During this final episode, Dawkins gives a personal testimony of his conversion to scientific atheism from a childlike Christian faith. He explains how he discovered that ‘this simple theory [evolution] really was capable of explaining everything about life.’ He goes on to so say that:
[I thought] if science can explain something so apparently inexplicable as life, who knows what the limits might be on what science could explain more generally, without any recourse to the supernatural.
He goes on from that to say, ‘at that moment I became an atheist and I’ve never looked back.’
This testimony is certainly an insight into the atheism which Dawkins advocates. Elsewhere Dawkins has been seeking to establish himself as a rationalist, someone who requires sufficient evidence to accept something as fact. Yet here he blindly accepts that science will yield the answers to all the questions that he has. Who knows what the limits are to science, indeed, but why would this cause an individual to abandon belief in God? The answer must surely lie in a desire to make the idea of God unnecessary. This seems like a decision motivated by the passions rather than by any rational capacity. It justifies Dawkins decision to ignore God and ignites him to attack religion.
Facing the End
Dawkins finishes the series on what he clearly considers to be a positive note. It comes within the context of facing death. Dawkins shares an account of his friend Dan Dennett and his brush with death. Apparently, Dennett was scared and afraid, but overcame these feelings by returning to the beauty of nature. The atheist can see the rich tapestry of life and this is existential enough for meaning and purpose.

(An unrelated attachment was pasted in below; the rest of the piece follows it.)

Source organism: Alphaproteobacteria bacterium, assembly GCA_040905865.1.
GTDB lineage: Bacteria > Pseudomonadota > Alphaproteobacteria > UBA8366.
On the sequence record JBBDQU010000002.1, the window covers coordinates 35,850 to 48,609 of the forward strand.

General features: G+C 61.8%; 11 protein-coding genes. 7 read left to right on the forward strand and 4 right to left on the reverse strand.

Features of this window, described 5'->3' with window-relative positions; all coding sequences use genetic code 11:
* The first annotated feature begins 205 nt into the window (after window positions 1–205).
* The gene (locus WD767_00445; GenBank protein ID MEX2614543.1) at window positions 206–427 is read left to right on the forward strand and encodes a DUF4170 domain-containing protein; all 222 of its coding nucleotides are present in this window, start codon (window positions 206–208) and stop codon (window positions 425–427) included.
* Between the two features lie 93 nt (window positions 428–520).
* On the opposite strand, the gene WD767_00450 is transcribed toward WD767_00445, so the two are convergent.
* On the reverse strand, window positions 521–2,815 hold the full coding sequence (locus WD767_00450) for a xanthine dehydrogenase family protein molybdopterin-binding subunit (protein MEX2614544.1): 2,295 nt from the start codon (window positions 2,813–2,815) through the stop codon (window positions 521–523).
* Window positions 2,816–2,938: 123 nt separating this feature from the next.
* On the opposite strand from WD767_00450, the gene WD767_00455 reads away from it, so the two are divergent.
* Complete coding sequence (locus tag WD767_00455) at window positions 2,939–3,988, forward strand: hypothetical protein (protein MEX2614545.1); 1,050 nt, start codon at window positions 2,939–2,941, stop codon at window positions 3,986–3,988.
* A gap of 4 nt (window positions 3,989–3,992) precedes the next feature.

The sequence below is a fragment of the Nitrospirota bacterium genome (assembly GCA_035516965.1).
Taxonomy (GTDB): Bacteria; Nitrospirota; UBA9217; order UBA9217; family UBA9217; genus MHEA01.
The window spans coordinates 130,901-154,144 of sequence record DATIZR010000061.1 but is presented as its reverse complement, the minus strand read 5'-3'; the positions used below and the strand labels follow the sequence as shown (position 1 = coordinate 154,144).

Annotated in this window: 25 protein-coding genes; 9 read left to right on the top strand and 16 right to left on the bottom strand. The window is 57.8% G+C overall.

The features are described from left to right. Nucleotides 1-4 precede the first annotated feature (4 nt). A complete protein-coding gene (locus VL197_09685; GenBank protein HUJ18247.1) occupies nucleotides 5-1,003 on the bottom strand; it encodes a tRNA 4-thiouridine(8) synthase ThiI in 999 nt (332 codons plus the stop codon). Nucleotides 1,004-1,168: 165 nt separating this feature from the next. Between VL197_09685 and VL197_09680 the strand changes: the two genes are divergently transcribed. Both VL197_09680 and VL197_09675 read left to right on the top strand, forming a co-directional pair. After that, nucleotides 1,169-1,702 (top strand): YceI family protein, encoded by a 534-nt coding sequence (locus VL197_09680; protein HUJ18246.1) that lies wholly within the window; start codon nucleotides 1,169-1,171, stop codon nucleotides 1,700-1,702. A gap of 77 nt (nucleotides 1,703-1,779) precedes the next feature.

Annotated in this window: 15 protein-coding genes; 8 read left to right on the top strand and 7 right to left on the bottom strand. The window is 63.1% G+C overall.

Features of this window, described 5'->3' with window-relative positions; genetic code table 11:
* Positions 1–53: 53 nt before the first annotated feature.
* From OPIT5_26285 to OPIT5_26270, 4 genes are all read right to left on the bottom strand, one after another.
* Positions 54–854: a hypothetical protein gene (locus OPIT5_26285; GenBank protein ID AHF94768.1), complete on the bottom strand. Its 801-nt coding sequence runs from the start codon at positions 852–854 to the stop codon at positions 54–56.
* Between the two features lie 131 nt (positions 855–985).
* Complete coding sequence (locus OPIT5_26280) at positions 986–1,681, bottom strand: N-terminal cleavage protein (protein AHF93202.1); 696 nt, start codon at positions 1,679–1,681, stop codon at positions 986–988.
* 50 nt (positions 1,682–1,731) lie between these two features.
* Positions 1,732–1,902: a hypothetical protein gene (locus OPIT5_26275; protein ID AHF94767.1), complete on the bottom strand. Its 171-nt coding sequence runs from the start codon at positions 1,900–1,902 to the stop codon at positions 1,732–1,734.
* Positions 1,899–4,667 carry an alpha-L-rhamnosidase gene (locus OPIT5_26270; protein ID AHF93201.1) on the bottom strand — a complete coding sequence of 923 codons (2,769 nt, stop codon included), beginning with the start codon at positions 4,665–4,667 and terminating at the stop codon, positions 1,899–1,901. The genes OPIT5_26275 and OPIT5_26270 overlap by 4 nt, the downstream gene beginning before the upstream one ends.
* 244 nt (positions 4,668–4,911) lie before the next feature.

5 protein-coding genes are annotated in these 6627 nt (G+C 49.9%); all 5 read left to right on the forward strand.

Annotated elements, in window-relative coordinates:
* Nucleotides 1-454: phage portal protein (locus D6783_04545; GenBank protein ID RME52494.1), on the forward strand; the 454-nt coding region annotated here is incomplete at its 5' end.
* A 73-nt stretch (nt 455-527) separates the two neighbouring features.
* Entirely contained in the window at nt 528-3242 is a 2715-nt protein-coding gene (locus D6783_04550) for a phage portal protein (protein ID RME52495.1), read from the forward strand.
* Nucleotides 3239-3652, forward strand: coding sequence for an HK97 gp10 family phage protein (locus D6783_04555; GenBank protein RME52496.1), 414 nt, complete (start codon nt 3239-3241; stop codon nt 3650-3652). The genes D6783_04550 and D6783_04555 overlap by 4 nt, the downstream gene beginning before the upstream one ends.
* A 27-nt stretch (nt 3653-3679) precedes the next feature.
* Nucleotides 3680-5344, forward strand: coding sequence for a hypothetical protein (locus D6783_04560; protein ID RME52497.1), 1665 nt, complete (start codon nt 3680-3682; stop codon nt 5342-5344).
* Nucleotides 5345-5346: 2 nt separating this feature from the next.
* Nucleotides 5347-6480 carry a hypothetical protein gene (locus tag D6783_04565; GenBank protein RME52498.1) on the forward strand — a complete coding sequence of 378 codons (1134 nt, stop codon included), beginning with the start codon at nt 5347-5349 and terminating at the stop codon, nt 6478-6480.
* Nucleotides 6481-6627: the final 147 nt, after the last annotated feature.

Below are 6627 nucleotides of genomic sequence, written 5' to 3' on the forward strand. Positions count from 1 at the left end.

Such a description of requiring meaning and purpose serves to underline the religious aspect of Dawkins’s adherence to evolutionary atheism. Dawkins finds comfort in the fact that we are part of the wonder of nature, and that by embracing the theory of evolution we are able to recognise our place in nature. Dawkins here acknowledges the religious nature of his evolutionary atheism. He doesn’t, and probably never would, admit that it takes faith for Dawkins to believe that God doesn’t exist. It is a faith which has a personal testimony and a trust which can be questioned as to whether or not it is misplaced.
Dawkins confronts the viewer with his manifesto for evolutionary atheism. The viewer who watches without analysing what Dawkins is saying might be convinced and persuaded by his emotive rhetoric. However, with a little analysis one can pull away the veneer of rationalism which Dawkins uses to present his ideas. Once this is removed we are left simply with a heartfelt and sincere appeal to throw off a theistic worldview and embrace atheism. Frankly this appeal is not sufficient for me.
TV series title: The Genius of Charles Darwin
Keywords: Science, evolution, origins, faith, belief, religion, reason, emotion, atheism
Writer: Richard Dawkins
Director: Russell Barnes
Presenter: Richard Dawkins
Broadcaster: Channel Four
First broadcast: 4 August 2008
© 2008 Pete Hartwell